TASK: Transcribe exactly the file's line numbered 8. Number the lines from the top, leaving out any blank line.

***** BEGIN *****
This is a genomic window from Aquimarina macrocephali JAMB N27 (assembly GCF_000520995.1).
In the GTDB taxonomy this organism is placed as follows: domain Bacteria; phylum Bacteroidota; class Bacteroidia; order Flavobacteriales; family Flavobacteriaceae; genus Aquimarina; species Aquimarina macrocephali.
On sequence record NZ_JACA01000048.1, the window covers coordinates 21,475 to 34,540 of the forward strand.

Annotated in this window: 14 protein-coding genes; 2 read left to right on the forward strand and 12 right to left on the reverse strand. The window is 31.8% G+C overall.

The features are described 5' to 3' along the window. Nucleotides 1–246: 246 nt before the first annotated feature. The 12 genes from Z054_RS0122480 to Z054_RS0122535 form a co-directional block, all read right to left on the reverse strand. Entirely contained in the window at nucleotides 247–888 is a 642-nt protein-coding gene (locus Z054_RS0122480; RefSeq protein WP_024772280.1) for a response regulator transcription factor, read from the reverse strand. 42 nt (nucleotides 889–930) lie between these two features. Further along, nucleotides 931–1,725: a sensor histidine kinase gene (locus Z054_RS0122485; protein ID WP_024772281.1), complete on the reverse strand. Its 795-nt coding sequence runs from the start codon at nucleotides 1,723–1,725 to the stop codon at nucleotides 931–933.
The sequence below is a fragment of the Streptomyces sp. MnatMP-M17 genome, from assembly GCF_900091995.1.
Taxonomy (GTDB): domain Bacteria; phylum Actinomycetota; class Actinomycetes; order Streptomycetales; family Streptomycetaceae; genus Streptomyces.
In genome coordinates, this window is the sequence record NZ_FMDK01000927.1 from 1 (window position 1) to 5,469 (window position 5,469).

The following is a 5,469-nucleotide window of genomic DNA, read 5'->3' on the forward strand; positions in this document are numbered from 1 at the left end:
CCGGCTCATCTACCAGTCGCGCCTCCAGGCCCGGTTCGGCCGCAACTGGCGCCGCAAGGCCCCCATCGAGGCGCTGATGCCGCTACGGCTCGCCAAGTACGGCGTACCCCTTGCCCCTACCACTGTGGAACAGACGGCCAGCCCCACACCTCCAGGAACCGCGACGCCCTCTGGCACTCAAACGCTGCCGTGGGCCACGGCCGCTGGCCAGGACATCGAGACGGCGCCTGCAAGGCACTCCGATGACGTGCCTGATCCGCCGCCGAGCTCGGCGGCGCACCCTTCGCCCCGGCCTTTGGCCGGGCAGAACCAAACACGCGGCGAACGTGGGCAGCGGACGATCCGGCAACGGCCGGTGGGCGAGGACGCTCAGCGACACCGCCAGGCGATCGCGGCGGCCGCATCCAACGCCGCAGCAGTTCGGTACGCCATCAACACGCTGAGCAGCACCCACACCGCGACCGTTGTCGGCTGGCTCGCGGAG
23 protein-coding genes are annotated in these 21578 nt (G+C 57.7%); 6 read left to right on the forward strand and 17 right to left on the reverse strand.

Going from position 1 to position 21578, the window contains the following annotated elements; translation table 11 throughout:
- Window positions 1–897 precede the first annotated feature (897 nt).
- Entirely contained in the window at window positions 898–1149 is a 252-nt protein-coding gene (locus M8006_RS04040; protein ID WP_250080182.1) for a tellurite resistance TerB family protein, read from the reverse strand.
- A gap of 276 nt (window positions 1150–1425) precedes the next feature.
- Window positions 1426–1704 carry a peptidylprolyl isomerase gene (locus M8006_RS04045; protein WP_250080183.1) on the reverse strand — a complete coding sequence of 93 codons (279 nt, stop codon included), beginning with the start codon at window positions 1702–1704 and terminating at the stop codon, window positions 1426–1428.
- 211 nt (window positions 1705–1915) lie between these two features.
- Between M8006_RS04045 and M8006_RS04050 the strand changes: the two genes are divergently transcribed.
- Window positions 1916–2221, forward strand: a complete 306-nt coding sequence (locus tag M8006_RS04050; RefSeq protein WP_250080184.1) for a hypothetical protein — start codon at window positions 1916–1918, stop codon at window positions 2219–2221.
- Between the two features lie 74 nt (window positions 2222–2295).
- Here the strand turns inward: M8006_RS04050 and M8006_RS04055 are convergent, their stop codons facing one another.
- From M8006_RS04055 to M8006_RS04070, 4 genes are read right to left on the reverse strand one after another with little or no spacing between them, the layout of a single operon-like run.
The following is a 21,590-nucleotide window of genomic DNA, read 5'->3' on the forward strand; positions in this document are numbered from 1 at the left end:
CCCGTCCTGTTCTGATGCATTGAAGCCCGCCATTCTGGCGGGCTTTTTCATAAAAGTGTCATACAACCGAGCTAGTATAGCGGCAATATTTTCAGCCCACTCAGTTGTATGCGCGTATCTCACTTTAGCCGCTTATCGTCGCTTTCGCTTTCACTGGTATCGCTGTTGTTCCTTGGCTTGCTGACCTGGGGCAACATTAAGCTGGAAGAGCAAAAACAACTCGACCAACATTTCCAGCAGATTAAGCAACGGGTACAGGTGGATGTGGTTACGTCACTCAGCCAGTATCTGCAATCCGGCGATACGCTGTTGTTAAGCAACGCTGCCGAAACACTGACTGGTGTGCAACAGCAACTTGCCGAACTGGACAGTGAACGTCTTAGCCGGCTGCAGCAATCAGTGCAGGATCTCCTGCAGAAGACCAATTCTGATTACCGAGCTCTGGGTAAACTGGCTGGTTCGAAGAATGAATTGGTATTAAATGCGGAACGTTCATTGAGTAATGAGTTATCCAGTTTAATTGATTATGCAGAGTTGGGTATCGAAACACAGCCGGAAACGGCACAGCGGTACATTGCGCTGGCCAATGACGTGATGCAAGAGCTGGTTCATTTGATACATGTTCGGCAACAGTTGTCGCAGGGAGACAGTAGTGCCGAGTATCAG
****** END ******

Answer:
In genome coordinates, this window is the sequence record NZ_FMDK01000927.1 from 1 (window position 1) to 5,469 (window position 5,469).